Nigerian Local Manufacturers Bemoan High Electricity Costs & Heavy Tax Burden

In Brief

  • Local stakeholders[1]suggest that manufacturing firms generate around 80% of their own electricity due to the frequent power outages in the country. The Manufacturers Association of Nigeria (MAN) reckons this accounts for close to half of their production costs.[2]

  • Manufacturing firms often complain that taxes are too high and too many. In one interview[3], a CEO describes duties as increasing while more regulatory fees are being introduced. 

  •  Inflation was 11% in December 2018 according to the Nigerian Bureau of Statistics. There has been double-digit inflation in the country since 2016. With that happening, manufacturers have seen revenue shocks as households tighten budgets and cut disposable income.

  • Some manufacturing firms report local security threats that could lead to extortion or harassment. 

Situation report

One of the most critical operational problems for manufacturing firms in Nigeria is electricity supply. Nigeria generates less than 4,000MW for a population of about 170 million, and power outages occur so frequently that most businesses rely on diesel/petrol-fueled generators to produce their own energy. In 2017, MAN said manufacturers spend about 40% of their operational budget on generators. 

Nigeria’s power supply firms are mostly privately owned, but the government disallows them from raising tariffs to keep up with rising costs—for fear that that this could cause serious public disapproval. Although the government compensates them through subsidies, this is insufficient and there’s little incentive to improve capacity due to the tariff freeze. 

Manufacturing firms also complain about ‘multiple taxation’, saying that regulatory fees are simultaneously rising and increasing in number. A typical manufacturing SME has to pay fees to local, state and federal regulators, who often perform identical roles. At one roundtable we attended in Lagos in August 2018, a business leader described the regulatory environment as being set up to tax investment, not revenue.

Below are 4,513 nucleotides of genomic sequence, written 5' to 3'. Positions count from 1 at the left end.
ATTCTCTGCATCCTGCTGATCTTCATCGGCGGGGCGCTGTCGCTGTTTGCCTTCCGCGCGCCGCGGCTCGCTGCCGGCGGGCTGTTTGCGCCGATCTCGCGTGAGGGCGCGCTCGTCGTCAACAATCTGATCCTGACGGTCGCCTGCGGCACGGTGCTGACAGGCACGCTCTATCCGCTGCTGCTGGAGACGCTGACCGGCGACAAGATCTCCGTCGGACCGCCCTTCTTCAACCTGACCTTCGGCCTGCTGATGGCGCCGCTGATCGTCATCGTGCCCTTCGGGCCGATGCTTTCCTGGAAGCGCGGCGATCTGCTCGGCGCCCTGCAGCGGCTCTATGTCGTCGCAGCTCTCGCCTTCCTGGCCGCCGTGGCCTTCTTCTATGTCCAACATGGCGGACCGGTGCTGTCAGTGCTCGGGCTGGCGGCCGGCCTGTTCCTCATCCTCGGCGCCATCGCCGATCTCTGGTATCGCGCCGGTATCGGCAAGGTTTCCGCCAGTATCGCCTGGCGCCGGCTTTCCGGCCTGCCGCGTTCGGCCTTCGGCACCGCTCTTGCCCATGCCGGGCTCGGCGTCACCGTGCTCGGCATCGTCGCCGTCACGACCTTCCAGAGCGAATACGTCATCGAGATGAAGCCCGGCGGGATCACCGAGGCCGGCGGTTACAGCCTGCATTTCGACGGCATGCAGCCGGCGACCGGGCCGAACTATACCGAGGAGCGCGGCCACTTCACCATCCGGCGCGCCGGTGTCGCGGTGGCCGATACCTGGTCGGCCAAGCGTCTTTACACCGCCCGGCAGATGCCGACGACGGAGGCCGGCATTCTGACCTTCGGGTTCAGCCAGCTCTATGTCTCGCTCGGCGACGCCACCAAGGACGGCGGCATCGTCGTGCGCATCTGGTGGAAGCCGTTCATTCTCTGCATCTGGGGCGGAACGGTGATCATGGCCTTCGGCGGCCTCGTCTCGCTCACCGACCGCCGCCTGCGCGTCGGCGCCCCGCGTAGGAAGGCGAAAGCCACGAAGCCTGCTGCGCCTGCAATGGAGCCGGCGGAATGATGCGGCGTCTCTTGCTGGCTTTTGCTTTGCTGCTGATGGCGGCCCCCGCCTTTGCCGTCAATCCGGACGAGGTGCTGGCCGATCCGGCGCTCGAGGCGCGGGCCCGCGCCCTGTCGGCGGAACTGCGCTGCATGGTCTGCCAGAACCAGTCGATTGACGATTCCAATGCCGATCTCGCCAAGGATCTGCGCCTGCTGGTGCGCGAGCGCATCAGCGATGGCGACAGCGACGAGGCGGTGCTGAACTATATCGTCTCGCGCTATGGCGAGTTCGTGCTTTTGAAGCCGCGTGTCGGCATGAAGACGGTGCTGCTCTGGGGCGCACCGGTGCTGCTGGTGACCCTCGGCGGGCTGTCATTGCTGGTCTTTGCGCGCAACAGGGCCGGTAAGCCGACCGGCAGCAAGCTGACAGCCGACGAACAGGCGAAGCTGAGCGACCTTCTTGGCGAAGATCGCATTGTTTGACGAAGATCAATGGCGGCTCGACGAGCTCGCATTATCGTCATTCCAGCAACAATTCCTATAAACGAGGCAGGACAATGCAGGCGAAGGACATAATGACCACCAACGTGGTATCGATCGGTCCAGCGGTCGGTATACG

Businesses also often have to go through numerous layers of bureaucracy to process taxes, licenses and other regulatory fees. For instance, one manufacturing SME founder recounts how she spent nearly a year trying to register her firm’s products with the National Agency for Food and Drugs Control[4].

Nigeria’s economy has been sputtering since it recovered from a recession in mid-2017. Manufacturing GDP managed a 2% growth in Q3 2018, while the inflation rate has been in the double digits since 2016 (the latest being 11%). Manufacturing firms have seen revenue shocks as households tighten budgets and cut disposable income. In January 2019, UK-listed soap maker PZ Cussons said its annual profits will be GBP10 million lower in the current year due to ‘extremely challenging’ macroeconomic conditions in Nigeria, its largest market.[5]

Businesses may generally be affected by regional security threats such as those caused by separatist movements in the southeast and pastoral conflicts in the central north. In particular, manufacturing SMEs may also face extortion and harassment from hoodlums in their host community. In our conversations with SMEs on the ground, some report having to pay a settlement to local hoodlums, such as when taking delivery of supplies, in order to avoid a disruption. 


The outlook for manufacturing SMEs hinges on the result of the upcoming presidential election between President Muhammadu Buhari of the All Progressives Congress and Atiku Abubakar of the People’s Democratic Party. A re-election for President Buhari will likely feature attempts to resume reforms meant to ease doing business in the country e.g. cutting the amount of regulatory paperwork and moving more processing online. But these will be superficial and overshadowed by the administration’s inherently statist programs, including energy subsidies and government job creation.

On the other hand, Abubakar has been campaigning on a liberal, private-sector driven program. It indicates that macroeconomic reforms that will support manufacturing growth are more likely to happen under an Abubakar presidency, although it appears that this will be piecemeal in any case. For instance, rather than cut energy subsidies, Abubakar’s manifesto suggests that, if he wins, the government would continue to offset pricing deficits for an unspecified period of time.  

What we’re monitoring 

  • The general elections will be held on 16 February and 2 March. 







Nana Ampofo